I’m not one of those traditional Pixar junkies who think Toy Story is the Holy Grail of all things CGI, but more importantly, I am a Pixar junkie. And while some of the other ideas being floated around Pixar intrigue me more than another Toy Story, Pixar will either have to make about 10 bad movies in a row or have a movie sing the praises of Hitler in sepia tone to a Michael Jackson soundtrack (okay, I’ll admit, despite being completely offended, I’d have to see this. How could you not?). I’m not banking on either one. Ever since being pleasantly surprised by Cars, I’m willing to give the Pixar folks the benefit of the doubt.


2. Get Him to the Greek

Get Him to the Greek (June 4)


This one might seem out of place. And it is, sort of. I heard of this film a couple days ago because Jonah Hill is in it. When I found out that Elton Brand is also in it, reprising his role as Aldous Snow from Forgetting Sarah Marshall I was sold. Judd Apatow as the producer seals the deal. I fully expect this movie to be every bit as funny as Forgetting Sarah Marshall.

(I can’t really explain why I like Jonah Hill so much, but no one plays the “I’m incredibly awkward so I’m just gonna’ stand here and smile stupidly” role funnier than him. Oh, also, him singing along with Aldous Snow in Forgetting Sarah Marshall while Jason Segel looks on, astonished. Yeah, this movie is gonna’ be funny.)


1. Iron Man 2

Iron Man 2 (May 7)


Iron Man was the classic “surprisingly good movie sneaking up on everyone” of 2008 (District 9 was 2009′s), and I, like everyone else, didn’t expect as much as Iron Man delivered. It leapfrogged into second place on my favorite superhero movie franchise, just behind the Christopher Nolan Batman films.

Needless to say, Iron Man 2 won’t have that luxury. It’s got higher expectations, a higher marketing budget and has been on people’s radar since the first movie came out. Another red flag for me is the AC/DC Wal-mart exclusive soundtrack; part of what made Iron Man great was the rock-laden score by Ramin Djawadi, and hopefully whatever ends up being the actual soundtrack to the movie is similar.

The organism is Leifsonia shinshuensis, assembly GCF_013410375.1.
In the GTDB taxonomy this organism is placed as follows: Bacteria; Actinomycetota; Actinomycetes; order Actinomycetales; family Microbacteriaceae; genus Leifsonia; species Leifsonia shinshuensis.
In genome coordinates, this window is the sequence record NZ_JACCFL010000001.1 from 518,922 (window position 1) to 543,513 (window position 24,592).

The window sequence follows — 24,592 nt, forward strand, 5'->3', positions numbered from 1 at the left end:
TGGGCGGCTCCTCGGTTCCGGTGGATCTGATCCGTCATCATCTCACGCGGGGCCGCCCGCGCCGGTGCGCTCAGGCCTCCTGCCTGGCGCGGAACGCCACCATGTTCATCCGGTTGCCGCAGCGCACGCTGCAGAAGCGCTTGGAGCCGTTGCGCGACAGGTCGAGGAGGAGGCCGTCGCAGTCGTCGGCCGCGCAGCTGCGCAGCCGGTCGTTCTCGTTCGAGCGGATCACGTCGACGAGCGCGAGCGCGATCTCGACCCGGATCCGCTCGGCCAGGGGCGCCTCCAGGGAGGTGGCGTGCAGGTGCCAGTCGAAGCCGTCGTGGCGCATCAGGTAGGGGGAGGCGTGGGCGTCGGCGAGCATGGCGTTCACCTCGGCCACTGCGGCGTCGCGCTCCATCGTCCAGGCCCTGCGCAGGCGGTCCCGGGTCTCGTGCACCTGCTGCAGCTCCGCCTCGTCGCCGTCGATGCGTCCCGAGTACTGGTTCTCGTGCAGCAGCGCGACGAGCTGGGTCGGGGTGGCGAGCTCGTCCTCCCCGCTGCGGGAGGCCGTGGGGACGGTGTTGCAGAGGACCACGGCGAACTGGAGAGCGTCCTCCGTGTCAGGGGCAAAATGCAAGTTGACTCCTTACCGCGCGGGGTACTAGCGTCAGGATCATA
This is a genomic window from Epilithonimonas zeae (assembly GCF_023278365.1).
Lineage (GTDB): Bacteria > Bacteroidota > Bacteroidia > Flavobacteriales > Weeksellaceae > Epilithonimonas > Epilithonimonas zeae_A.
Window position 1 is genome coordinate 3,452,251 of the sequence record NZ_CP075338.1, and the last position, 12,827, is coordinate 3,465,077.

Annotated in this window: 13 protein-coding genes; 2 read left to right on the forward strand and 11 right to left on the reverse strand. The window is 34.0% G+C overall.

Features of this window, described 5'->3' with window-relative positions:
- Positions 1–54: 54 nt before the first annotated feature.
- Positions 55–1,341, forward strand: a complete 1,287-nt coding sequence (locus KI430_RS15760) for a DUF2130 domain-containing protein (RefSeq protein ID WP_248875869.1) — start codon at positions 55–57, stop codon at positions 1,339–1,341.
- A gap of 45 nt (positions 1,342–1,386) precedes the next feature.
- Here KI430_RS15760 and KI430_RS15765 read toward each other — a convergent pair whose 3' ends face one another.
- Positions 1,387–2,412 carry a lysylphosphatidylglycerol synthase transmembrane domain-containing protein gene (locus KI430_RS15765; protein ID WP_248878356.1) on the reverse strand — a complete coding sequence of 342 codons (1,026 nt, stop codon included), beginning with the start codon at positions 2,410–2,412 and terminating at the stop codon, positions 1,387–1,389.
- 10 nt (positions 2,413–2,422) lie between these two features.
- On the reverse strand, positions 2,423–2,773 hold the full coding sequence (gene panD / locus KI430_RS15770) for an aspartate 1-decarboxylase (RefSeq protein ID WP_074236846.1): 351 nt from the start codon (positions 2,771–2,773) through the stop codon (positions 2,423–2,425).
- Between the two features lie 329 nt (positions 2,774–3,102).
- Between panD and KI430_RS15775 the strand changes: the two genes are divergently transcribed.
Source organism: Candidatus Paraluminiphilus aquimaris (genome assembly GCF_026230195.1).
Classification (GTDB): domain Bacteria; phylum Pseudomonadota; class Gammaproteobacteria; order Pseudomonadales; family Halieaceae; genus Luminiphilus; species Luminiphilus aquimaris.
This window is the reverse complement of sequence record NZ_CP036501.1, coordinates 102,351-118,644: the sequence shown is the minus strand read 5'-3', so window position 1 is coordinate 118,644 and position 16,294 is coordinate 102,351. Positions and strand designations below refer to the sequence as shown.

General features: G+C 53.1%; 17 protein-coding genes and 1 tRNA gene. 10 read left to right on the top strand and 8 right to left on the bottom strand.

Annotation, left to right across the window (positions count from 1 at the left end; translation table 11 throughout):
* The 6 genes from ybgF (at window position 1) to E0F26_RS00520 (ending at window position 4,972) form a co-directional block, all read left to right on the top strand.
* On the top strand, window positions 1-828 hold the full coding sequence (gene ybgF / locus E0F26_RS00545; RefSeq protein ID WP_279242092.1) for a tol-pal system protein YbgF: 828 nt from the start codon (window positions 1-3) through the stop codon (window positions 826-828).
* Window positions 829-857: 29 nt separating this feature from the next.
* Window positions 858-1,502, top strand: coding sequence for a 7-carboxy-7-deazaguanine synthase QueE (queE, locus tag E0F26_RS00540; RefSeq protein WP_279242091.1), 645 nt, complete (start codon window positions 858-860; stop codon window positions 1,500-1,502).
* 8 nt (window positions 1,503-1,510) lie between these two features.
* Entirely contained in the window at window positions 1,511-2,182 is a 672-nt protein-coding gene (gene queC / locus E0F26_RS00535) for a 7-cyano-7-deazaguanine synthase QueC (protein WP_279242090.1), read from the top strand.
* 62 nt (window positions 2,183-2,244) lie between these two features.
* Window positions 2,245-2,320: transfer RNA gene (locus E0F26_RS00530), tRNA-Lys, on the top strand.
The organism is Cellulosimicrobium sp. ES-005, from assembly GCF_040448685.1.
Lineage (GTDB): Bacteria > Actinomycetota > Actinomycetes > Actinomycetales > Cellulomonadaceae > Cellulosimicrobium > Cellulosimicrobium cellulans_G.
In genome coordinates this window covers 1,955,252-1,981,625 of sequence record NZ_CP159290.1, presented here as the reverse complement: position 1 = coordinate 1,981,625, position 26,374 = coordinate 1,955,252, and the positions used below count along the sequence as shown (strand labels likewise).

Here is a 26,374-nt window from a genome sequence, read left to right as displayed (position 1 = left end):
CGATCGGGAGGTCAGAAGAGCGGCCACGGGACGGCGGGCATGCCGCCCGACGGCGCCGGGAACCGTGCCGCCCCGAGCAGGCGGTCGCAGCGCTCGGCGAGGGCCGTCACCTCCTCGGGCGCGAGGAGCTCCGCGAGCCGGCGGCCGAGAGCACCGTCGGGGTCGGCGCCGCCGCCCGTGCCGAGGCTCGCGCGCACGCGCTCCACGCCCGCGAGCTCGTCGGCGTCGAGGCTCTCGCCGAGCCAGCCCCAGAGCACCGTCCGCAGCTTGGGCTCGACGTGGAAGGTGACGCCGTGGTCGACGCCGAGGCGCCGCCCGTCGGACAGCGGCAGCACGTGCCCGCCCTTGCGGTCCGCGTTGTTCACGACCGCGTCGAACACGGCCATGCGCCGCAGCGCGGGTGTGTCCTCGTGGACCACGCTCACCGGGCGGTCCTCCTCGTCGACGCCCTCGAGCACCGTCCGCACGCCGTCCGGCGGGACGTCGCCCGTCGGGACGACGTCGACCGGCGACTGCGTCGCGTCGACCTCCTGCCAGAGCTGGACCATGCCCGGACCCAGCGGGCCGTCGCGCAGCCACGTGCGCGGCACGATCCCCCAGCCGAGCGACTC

They have added Scarlett Johansson, though, and seriously, how can you go wrong with that? The trailers with Warmachine footage also looks incredible, and ultimately, Robert Downey Jr. is still Tony Stark (he was as important to that role as Johnny Depp was to Capt. Jack Sparrow). I will be seeing Iron Man 2 at midnight in…good golly, less than two weeks. Where does the time go?

I’m sure this list won’t be the exact list of my favorite movies in 2010, but hopefully at least some of them make it. Got any others that I missed? Let me know!

Leaving behind that empty feeling inside

Man, it’s good to have baseball back.

We’re three games into the season and I’m already addicted again. I originally planned on going to bed around ten tonight, but ten turned into “after the seventh”. In the seventh inning, the White Sox took the lead on a two-run homer by Carlos Quentin, and I was disgusted that the Indians bullpen gave up a lead (a sign, I was sure, of things to come). This added to my disgust at the home plate umpiring throughout the rest of the game (one particular call cost the Indians a White Sox run), and I prepared to go to bed.

As I got in bed, I grabbed my iPod and started surfing around the web, catching up on the important news and not-so-important news of the day. And like an addict, I checked ESPN, and I was sure that the Indians were still losing.

The game was tied at 3-3.

I retrieved my laptop from my backpack and resumed watching the game and watched ’til the end, when Asdrubal Cabrera drove in Luis Valbuena on a go-ahead single, Grady Sizemore added an RBI double, and Chris Perez recorded his second consecutive save in routine fashion. And now, here I am, blogging about it, knowing that I’ll pay for it in the morning.

I just watched my team take two of three from the Chicago White Sox. It wasn’t the World Series; it wasn’t the Yankees; it wasn’t even a division rival that’s considered a front-runner. It was the first series of the year, an insignificant three-game stretch in a 162 game season. And yet, I’m excited.

It wasn’t that the Indians won two games; it was how they won those two games. They scrapped. They clawed. They played flawless and sometimes spectacular defense. And they recovered fully from the goose egg on Opening Day.

Asdrubal Cabrera is making me wonder why he hasn’t always batted leadoff. Grady Sizemore’s displacement to the number two spot is already paying off (5 RBI in three games). Michael Brantley doesn’t look intimidated, Matt LaPorta looks worlds ahead of where he was last year, Lou Marson is holding his own behind the plate. Jhonny Peralta looks more comfortable at third and has made some nice plays, and had the clutch game-tying hit tonight. Travis Hafner has a couple hits and has put some good swings on the ball. And I’m not worried about Shin Soo Choo’s slow start.